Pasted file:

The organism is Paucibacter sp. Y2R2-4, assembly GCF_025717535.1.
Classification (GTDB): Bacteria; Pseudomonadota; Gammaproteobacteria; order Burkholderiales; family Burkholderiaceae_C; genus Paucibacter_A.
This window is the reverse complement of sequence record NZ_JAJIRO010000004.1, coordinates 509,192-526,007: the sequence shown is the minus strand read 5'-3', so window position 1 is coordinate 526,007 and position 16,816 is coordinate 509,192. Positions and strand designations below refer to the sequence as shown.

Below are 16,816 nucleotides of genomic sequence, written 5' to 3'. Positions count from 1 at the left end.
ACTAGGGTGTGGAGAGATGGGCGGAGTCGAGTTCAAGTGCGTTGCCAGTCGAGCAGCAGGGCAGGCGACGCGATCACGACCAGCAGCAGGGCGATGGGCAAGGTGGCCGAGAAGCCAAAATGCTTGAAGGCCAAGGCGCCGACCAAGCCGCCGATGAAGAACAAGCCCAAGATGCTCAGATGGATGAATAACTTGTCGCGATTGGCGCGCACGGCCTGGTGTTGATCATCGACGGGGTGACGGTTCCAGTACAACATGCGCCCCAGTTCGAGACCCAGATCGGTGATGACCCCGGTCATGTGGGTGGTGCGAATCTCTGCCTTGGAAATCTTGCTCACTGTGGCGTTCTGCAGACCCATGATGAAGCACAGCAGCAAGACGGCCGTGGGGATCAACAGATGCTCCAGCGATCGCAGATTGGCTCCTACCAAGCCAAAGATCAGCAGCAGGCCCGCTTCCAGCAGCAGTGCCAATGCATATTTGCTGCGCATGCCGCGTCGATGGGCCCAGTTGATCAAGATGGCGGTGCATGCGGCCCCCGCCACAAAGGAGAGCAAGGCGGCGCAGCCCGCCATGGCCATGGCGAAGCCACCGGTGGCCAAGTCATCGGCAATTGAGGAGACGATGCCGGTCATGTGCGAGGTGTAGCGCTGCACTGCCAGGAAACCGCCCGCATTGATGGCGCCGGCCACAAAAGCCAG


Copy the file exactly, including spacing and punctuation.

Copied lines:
The organism is Paucibacter sp. Y2R2-4, assembly GCF_025717535.1.
Classification (GTDB): Bacteria; Pseudomonadota; Gammaproteobacteria; order Burkholderiales; family Burkholderiaceae_C; genus Paucibacter_A.
This window is the reverse complement of sequence record NZ_JAJIRO010000004.1, coordinates 509,192-526,007: the sequence shown is the minus strand read 5'-3', so window position 1 is coordinate 526,007 and position 16,816 is coordinate 509,192. Positions and strand designations below refer to the sequence as shown.

Below are 16,816 nucleotides of genomic sequence, written 5' to 3'. Positions count from 1 at the left end.
ACTAGGGTGTGGAGAGATGGGCGGAGTCGAGTTCAAGTGCGTTGCCAGTCGAGCAGCAGGGCAGGCGACGCGATCACGACCAGCAGCAGGGCGATGGGCAAGGTGGCCGAGAAGCCAAAATGCTTGAAGGCCAAGGCGCCGACCAAGCCGCCGATGAAGAACAAGCCCAAGATGCTCAGATGGATGAATAACTTGTCGCGATTGGCGCGCACGGCCTGGTGTTGATCATCGACGGGGTGACGGTTCCAGTACAACATGCGCCCCAGTTCGAGACCCAGATCGGTGATGACCCCGGTCATGTGGGTGGTGCGAATCTCTGCCTTGGAAATCTTGCTCACTGTGGCGTTCTGCAGACCCATGATGAAGCACAGCAGCAAGACGGCCGTGGGGATCAACAGATGCTCCAGCGATCGCAGATTGGCTCCTACCAAGCCAAAGATCAGCAGCAGGCCCGCTTCCAGCAGCAGTGCCAATGCATATTTGCTGCGCATGCCGCGTCGATGGGCCCAGTTGATCAAGATGGCGGTGCATGCGGCCCCCGCCACAAAGGAGAGCAAGGCGGCGCAGCCCGCCATGGCCATGGCGAAGCCACCGGTGGCCAAGTCATCGGCAATTGAGGAGACGATGCCGGTCATGTGCGAGGTGTAGCGCTGCACTGCCAGGAAACCGCCCGCATTGATGGCGCCGGCCACAAAAGCCAG